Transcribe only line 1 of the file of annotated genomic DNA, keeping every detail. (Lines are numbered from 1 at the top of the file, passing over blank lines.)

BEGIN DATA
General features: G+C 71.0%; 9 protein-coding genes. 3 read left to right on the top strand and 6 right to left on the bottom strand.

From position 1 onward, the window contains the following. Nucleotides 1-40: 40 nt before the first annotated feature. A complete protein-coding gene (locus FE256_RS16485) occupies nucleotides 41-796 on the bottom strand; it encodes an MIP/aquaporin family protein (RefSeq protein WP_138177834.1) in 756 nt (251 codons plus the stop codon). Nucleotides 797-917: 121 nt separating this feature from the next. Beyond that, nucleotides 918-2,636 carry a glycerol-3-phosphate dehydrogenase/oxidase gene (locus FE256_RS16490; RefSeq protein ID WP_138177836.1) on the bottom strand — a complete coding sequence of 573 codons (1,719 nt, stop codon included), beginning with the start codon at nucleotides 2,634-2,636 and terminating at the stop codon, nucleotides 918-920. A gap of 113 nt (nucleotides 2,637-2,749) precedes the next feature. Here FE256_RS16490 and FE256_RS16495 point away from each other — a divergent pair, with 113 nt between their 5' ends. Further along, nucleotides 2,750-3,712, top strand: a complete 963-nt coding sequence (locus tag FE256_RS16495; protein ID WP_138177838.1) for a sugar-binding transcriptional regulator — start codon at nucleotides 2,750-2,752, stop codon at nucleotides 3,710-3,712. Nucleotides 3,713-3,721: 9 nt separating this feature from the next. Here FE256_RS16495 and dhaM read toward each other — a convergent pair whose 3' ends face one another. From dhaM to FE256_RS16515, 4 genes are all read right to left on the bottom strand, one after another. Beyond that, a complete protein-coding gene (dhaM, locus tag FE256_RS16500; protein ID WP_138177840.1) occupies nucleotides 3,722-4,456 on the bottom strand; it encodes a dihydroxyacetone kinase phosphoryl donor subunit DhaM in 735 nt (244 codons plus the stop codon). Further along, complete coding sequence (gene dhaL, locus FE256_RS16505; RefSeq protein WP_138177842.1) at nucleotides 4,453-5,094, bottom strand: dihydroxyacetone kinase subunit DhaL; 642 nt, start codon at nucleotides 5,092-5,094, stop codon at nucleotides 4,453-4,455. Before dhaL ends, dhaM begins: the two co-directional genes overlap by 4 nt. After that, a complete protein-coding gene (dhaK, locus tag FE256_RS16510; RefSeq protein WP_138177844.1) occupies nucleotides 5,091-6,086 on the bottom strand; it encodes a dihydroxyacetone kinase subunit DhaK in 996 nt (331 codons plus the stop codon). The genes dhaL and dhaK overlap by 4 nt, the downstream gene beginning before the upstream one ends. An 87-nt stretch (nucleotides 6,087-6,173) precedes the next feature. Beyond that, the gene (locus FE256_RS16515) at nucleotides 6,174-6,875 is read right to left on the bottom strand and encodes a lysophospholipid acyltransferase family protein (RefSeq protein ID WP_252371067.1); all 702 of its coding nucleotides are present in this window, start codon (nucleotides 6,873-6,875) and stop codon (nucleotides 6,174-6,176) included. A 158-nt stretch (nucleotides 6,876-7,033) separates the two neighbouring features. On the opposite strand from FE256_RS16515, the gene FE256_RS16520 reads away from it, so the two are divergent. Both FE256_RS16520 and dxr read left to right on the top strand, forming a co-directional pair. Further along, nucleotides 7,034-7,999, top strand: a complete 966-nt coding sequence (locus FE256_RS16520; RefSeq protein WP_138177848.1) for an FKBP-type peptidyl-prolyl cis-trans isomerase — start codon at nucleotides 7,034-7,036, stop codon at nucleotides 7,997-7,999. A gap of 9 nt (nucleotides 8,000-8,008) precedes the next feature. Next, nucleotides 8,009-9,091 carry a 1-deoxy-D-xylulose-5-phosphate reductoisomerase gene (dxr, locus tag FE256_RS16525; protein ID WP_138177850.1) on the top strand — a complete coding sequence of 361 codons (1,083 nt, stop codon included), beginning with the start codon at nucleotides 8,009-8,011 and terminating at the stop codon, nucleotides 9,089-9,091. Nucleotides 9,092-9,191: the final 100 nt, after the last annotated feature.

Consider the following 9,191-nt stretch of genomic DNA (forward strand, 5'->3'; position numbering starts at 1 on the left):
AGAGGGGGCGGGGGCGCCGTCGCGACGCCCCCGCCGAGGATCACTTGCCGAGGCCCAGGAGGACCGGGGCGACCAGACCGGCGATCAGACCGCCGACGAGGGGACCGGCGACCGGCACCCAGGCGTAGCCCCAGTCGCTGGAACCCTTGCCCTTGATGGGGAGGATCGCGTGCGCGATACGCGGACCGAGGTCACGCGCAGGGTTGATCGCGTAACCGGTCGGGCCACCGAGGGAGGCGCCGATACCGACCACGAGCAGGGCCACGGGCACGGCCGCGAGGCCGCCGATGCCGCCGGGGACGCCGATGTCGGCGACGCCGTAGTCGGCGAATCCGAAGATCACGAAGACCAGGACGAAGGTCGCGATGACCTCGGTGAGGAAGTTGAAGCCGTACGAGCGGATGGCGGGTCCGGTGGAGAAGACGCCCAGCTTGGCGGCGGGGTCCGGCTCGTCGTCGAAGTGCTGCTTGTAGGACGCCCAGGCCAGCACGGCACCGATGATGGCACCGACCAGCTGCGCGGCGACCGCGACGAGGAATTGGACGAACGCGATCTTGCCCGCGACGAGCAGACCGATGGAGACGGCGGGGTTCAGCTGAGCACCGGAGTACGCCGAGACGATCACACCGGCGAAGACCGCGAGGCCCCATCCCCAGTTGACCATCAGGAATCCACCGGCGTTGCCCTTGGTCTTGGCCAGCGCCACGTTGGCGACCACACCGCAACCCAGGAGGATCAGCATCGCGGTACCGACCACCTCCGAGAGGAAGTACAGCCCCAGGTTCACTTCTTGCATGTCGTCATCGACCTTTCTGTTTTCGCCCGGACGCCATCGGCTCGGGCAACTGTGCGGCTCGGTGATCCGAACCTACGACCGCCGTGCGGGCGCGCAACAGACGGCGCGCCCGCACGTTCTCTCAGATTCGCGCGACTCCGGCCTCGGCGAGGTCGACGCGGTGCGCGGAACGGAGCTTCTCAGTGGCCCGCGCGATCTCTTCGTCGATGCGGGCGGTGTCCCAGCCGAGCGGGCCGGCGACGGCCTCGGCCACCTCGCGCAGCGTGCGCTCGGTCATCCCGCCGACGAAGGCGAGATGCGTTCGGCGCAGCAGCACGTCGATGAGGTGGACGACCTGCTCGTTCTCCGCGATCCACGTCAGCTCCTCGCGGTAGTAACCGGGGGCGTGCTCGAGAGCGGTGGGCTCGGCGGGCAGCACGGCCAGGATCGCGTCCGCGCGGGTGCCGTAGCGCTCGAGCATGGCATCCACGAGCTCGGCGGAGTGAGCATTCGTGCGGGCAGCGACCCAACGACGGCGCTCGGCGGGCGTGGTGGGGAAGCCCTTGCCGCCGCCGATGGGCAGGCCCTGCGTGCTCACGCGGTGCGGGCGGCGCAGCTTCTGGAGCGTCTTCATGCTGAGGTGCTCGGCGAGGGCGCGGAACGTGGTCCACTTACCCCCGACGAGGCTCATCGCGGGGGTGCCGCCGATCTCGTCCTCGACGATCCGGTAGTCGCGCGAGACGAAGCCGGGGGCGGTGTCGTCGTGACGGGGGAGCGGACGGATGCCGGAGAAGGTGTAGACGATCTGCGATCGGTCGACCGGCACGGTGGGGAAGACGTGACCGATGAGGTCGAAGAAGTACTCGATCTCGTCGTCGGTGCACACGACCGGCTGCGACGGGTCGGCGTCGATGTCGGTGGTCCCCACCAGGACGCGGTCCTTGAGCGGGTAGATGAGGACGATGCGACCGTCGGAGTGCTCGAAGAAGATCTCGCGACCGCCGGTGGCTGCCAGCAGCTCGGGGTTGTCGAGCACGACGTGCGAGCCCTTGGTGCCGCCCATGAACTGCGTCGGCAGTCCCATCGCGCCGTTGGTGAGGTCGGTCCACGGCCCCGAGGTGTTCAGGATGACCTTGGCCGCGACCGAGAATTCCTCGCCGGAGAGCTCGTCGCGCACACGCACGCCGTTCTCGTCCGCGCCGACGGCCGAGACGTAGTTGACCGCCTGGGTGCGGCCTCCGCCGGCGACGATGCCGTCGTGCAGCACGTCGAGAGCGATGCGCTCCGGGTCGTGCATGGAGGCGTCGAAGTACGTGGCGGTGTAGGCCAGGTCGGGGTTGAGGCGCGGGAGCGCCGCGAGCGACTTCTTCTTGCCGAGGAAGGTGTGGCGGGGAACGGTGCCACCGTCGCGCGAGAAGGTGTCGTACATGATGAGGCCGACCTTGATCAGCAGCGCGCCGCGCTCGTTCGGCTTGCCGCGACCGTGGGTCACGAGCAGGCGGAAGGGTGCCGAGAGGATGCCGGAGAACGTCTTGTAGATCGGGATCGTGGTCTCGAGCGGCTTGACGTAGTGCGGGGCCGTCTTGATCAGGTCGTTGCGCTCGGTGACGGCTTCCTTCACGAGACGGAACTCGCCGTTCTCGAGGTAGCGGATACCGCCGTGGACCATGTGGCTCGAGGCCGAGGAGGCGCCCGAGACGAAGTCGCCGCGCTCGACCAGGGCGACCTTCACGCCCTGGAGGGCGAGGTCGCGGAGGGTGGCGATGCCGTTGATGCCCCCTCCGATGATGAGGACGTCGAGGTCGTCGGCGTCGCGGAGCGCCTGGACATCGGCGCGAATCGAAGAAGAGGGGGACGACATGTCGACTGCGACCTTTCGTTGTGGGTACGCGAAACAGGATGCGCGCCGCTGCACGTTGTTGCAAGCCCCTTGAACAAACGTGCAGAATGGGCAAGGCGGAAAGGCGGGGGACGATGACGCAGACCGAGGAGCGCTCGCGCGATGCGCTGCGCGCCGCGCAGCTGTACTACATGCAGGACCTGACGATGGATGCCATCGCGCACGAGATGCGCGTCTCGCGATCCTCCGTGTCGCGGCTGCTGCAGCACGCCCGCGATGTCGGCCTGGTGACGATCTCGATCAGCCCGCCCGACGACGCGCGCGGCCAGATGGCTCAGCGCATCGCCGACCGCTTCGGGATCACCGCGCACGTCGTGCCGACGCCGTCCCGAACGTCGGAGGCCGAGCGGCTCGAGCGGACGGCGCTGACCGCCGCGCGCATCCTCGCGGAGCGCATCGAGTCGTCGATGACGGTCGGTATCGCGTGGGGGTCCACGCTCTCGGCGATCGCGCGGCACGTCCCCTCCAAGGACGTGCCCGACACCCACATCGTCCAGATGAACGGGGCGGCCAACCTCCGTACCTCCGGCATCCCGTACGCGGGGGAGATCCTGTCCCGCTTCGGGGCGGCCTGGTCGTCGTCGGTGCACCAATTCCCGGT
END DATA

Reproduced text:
General features: G+C 71.0%; 9 protein-coding genes. 3 read left to right on the top strand and 6 right to left on the bottom strand.